Turning to the facts, Leggatt considered why the LCIA had rejected Gerald Metals' emergency arbitrator application. He held that given the undertakings already provided by Safeguard, including the provision of seven days' notice before the disposal of assets worth over £250,000, the LCIA likely considered that there was not sufficient urgency to require the appointment of an emergency arbitrator before the appointment of the full arbitral tribunal.(6) This was not, the court held, a case where the LCIA had considered that it was unable to act. Accordingly, the court held that it lacked jurisdiction to grant the interim measures requested by Gerald Metals.

Leggatt also noted that even if the court did have jurisdiction under Section 44 of the act, there was no evidence to suggest any real risk that the assets would be dissipated, nor that provision of further information regarding the trust assets was required.(7)


The facts of this case are unusual. Safeguard had already provided undertakings to the effect that it would not dispose of assets for less than their market value and that it would provide seven days' notice of any large disposals. This meant that the element of urgency required for both the appointment of an emergency arbitrator and relief from the court under Section 44(3) of the act was lacking. Other grounds (including the risk of dissipation) were not made out.

This would not entirely bar the option of relief from the courts under Section 44 of the act. In theory, Gerald Metals could still have sought assistance on a non-urgent basis (in accordance with the act). Nonetheless, the decision is interesting for a number of reasons.

First, this is the first time that an English court has considered the way in which emergency arbitrator provisions (which remain relatively new in the industry) interact with the courts' powers under Section 44 of the act.(8) The judgment makes clear that while the existence of powers under Article 9A and also the new Article 9B under the LCIA Arbitration Rules provide parties with swift relief through the arbitral process, they also have the effect of limiting the English courts' ability to use their powers to support the arbitral proceedings. Moreover, the English courts will be reluctant to intervene in situations where the LCIA has effective powers. This is the case even if a tribunal chooses not, on the facts before it, to use those powers.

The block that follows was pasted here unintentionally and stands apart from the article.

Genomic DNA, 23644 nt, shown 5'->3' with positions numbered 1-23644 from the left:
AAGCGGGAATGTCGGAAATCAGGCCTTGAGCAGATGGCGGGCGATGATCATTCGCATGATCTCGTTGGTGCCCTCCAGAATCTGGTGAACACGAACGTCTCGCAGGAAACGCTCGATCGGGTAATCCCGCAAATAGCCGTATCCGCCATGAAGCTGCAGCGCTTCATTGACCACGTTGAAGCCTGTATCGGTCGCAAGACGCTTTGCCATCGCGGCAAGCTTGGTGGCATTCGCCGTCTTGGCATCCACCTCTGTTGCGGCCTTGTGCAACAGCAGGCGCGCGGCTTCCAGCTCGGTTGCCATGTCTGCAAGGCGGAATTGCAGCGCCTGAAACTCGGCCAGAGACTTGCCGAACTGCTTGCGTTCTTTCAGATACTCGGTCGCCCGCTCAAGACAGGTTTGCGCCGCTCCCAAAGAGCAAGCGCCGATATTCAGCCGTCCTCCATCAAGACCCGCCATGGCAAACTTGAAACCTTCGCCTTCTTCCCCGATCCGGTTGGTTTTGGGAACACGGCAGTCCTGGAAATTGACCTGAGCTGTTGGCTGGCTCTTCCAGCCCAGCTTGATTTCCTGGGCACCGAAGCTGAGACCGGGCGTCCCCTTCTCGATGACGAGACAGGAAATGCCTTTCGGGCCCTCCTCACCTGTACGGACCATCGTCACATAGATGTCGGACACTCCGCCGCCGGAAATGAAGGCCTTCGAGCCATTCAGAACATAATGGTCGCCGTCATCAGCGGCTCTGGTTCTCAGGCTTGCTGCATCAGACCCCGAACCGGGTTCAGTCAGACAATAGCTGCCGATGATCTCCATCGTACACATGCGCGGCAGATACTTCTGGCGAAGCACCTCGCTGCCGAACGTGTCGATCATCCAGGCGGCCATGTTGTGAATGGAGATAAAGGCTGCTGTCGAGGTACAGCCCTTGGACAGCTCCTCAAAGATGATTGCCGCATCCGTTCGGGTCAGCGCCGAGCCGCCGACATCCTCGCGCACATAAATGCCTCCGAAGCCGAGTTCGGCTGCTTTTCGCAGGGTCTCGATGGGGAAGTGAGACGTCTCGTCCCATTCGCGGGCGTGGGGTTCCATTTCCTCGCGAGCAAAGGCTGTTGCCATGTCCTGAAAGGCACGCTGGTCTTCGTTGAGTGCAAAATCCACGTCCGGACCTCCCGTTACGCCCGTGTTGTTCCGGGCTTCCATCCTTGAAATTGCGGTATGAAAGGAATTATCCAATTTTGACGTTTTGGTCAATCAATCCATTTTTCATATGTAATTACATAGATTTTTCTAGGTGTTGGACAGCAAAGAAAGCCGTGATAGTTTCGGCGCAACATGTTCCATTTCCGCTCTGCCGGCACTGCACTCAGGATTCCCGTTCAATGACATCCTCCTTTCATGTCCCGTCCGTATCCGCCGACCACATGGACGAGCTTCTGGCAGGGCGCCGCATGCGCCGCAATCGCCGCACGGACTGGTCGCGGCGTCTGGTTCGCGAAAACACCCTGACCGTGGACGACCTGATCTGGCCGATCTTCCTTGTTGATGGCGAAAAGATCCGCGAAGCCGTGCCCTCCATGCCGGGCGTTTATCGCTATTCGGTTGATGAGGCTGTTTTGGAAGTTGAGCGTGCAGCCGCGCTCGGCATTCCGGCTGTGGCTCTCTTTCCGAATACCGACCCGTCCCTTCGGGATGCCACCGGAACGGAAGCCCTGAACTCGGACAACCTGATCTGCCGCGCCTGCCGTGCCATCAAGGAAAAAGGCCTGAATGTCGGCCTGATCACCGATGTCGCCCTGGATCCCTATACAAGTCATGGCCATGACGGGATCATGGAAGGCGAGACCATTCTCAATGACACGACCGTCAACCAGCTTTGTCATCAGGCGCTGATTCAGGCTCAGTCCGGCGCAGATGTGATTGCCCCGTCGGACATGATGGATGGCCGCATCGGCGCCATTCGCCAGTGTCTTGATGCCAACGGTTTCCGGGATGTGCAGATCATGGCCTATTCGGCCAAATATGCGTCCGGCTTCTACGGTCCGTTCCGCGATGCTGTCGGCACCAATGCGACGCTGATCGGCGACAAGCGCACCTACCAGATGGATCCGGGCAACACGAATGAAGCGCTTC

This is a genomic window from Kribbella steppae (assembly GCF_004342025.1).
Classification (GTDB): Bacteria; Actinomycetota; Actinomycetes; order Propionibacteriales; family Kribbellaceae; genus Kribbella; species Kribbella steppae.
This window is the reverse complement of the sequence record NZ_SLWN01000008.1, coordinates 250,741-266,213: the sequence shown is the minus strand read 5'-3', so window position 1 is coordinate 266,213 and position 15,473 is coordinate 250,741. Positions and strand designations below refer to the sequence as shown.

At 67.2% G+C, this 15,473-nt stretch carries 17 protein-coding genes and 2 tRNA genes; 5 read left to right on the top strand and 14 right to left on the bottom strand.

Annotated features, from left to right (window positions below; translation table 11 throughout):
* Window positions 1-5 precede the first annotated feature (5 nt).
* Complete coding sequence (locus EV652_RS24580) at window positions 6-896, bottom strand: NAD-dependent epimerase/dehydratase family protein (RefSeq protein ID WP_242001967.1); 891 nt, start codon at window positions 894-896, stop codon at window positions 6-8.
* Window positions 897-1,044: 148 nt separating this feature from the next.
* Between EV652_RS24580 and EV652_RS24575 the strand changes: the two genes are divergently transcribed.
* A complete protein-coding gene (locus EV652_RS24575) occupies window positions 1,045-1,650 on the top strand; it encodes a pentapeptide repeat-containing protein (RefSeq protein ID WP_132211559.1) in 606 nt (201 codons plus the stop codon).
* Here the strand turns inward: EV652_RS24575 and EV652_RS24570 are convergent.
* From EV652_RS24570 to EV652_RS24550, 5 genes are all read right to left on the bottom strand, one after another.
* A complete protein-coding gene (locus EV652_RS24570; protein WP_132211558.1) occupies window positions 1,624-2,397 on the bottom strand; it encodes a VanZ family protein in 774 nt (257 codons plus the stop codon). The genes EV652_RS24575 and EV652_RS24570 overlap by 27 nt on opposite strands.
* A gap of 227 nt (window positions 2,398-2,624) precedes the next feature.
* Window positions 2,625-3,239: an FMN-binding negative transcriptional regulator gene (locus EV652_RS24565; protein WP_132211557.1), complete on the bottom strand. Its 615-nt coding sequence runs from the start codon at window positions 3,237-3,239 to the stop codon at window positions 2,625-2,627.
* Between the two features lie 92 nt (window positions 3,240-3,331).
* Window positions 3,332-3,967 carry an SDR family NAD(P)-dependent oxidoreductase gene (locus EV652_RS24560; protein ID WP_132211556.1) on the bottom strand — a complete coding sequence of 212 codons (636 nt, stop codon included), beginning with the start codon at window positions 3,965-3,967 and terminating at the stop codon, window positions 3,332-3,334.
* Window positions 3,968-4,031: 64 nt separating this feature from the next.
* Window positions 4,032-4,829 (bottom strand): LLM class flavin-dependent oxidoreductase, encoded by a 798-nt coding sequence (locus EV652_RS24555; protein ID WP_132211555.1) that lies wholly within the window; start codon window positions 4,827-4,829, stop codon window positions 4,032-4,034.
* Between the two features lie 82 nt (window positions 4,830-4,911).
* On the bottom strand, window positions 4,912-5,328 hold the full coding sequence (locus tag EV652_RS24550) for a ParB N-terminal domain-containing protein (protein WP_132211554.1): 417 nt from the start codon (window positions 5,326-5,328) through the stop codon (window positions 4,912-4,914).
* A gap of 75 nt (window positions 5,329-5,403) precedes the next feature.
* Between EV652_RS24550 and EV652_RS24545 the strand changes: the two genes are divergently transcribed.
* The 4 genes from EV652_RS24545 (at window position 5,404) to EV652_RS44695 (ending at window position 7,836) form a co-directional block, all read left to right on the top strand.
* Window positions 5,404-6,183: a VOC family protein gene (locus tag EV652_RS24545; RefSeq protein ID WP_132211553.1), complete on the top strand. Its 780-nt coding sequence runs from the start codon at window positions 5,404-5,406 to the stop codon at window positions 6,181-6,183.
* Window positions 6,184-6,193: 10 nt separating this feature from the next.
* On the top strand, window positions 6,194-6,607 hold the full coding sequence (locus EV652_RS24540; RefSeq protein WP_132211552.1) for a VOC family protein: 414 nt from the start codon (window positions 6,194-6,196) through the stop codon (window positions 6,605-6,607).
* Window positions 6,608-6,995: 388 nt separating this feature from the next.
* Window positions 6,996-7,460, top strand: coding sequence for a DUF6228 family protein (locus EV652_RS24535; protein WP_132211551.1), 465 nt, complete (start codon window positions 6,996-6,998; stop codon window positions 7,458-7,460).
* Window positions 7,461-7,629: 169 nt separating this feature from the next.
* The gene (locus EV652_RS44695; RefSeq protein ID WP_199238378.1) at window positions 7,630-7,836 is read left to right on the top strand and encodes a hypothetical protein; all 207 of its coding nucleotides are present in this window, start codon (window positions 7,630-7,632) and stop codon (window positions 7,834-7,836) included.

Second, the court applied a functional interpretation of Article 9A and 9B in order to make "commercial sense" of the provisions.(9) In the absence of detailed definitions of these terms in the LCIA Arbitration Rules themselves, this interpretation may have some influence in developing practice around the application of these provisions.

Third, in an attempt to clarify the court's jurisdiction under Section 44 of the act, this decision may factor into parties' decision to expressly opt out of emergency arbitrator provisions if they specifically anticipate requiring access to the English courts to support the arbitration.

It will be interesting to see whether the court's approach, if followed in subsequent cases, will apply equally to arbitrations under other institutional arbitral rules providing for emergency arbitrators or expedited formation.

For further information on this topic please contact Marie Berard or Anna Kirkpatrick at Clifford Chance LLP by telephone (+44 20 7006 1000) or email ([email protected] or [email protected]). The Clifford Chance website can be accessed at


(1) Starlight Shipping Co v Tai Ping Insurance Co Ltd [2008] 1 Lloyd's Rep 230 at [24].

(2) [2016] EWHC 2327 (Ch).

(3) Ibid at [54].

(4) Ibid at [55].

(5) Ibid at [54].

(6) Ibid at [53].

(7) Ibid at [66].

(8) In Seele Middle East Fze v Drake & Scull Int Sa Co [2013] EWHC 4350 (TCC), the court was asked to provide injunctive relief in relation to an International Chamber of Commerce (ICC) arbitration. The emergency arbitrator provisions under the ICC Rules 2014 were not applicable; therefore the court made reference to, but did not have to decide whether an emergency arbitrator would be able to act effectively for the purposes of Article 44(5) of the act.

(9) Gerald Metals SA v Timis [2016] EWHC 2327 (Ch) at [54].